Konstfack, now Sweden’s largest University of Arts, Crafts and Design, stems from a craftsmanship tradition and has proved to be highly influential in its various iterations throughout its lifetime. The school was founded in 1844 as a Sunday drawing school for craftsmen by the artist and ethnographer Nils Månsson Mangelgren. In 1846, the school was transferred to the newly established Svenska Slöjdföreningen (Swedish Society of Crafts and Design) and operated from then on under the name Svenska Slöjdföreningens skola. In 1859, the school changed names again to the Tekniska skolan (Technical School).

The curriculum, which was progressive in the historical context, with a clear orientation toward the British Arts and Crafts movement, came increasingly under fire from the turn of the century. The advocates of a modern design in the spirit of the ideals propagated by the Deutscher Werkbund (German Association of Craftsmen) believed that the teaching practiced at the Tekniska skolan, which focused on a history of styles and studies from nature, was no longer equal to the challenges of the industrial age. In reference to, among other things, the experiences of the Bauhaus, in the early 1930s they called for a fundamental reform of the school. The reform plans, which were put on hold during World War II, eventually resulted in 1945 in the school’s re-establishment as the Konstfackskolan, which offered two- or three-year education programs in various industrial design disciplines. The founding director Dag Melin and his successor from 1946, Åke Stavenow, implemented a curriculum that enlisted diverse materials (decorative painting, sculpture, ceramics, furniture, metalwork, advertising and book making).

Stavenow appointed new teachers with a taste for experimentation. The teaching was now dominated by an abstract design vocabulary and a shift towards new materials; the artistic disciplines were encouraged. As at the Bauhaus, there were both teachers who were responsible for the students’ artistic and professional development and craftspeople, who taught the different techniques. With the new school building by the architect Gösta Åberg which was inaugurated in 1959, for the first time the students had adequately equipped workshops at their disposal, in which the lessons were held from then on. In 1978, the Konstfackskola was awarded university status and as a result, the school was run along more academic lines. The heads of the various departments now had the status of professors; in addition, the share of theory- or history-based classes in the individual courses was sharply increased. A separate department for industrial design was also established for the first time.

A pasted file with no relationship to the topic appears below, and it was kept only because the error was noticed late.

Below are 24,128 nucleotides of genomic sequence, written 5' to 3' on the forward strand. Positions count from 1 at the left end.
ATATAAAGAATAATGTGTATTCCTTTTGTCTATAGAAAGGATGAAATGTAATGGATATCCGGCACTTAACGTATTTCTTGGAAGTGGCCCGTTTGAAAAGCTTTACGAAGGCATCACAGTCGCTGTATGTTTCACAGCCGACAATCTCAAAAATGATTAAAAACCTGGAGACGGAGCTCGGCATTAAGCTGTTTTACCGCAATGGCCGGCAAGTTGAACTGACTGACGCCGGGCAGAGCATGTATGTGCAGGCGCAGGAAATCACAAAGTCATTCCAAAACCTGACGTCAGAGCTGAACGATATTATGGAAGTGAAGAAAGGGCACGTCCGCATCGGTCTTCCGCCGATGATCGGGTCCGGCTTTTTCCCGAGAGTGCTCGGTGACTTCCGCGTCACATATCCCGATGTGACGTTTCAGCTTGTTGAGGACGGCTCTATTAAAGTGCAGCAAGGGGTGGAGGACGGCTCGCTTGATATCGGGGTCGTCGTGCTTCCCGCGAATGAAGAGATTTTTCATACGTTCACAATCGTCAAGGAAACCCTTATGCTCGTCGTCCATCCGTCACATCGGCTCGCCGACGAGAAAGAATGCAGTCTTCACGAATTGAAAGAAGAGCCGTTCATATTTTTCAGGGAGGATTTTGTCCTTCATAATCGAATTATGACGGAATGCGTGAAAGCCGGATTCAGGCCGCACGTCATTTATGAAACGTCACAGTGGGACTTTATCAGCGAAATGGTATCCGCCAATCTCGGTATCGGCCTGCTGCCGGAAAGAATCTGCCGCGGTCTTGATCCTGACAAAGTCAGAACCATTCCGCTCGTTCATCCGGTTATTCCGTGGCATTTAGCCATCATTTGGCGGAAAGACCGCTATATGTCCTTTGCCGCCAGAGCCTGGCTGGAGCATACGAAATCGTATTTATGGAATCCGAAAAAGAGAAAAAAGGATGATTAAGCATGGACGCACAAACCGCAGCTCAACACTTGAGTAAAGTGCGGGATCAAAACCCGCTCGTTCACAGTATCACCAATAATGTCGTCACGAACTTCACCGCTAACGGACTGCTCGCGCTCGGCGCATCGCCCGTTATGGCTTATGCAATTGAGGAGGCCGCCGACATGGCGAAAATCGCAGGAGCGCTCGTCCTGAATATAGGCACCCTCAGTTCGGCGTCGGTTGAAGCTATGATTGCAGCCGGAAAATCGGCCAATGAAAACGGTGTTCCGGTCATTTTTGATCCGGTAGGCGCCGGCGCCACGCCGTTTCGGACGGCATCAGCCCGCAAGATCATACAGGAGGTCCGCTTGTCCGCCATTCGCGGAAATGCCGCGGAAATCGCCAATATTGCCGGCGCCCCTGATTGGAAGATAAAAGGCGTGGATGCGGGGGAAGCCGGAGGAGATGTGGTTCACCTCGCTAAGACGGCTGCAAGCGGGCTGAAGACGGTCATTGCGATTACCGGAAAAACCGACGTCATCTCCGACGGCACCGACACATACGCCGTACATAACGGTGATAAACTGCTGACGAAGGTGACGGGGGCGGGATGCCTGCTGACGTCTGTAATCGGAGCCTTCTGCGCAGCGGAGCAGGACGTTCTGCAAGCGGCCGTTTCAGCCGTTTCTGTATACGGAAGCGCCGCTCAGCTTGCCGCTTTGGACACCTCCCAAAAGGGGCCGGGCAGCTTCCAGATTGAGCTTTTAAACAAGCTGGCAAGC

The new format “Färg och Form” (color and form) spearheaded by the painter Gösta Wessel gained a prominent role in the reorganization of the educational program. Based on the preliminary course at the Bauhaus and other modern design schools, the course aims to hone the students’ awareness of fundamental aspects of the perception of color and form. To commemorate its 150th anniversary, in 1993 the school was given its current name, Konstfack. In 2004, the school relocated to new premises.

Konstfacksskolan building at Valhallavägen 199, inauguration 1959, photograph: K.E.Granath. Konstfack archives, DSF0157
Konstfackskolan weaving workshop, 1957. Konstfack archives
Konstfackskolan, carpentry workshop, 1950. photograph: Ateljé Wahlberg. Konstfack archives, DSF0150
Konstfackskolan, Department of furniture and interior design, Elena Morales, Sven Rick and Kjell Wennerholm, 1952. Photograph: Anna Riwkin. Konstfack archives, DSF0155
Konstfacksskolan, entrance to Mäster Samuelsgatan 44, 1953. Konstfack archives, DSF0145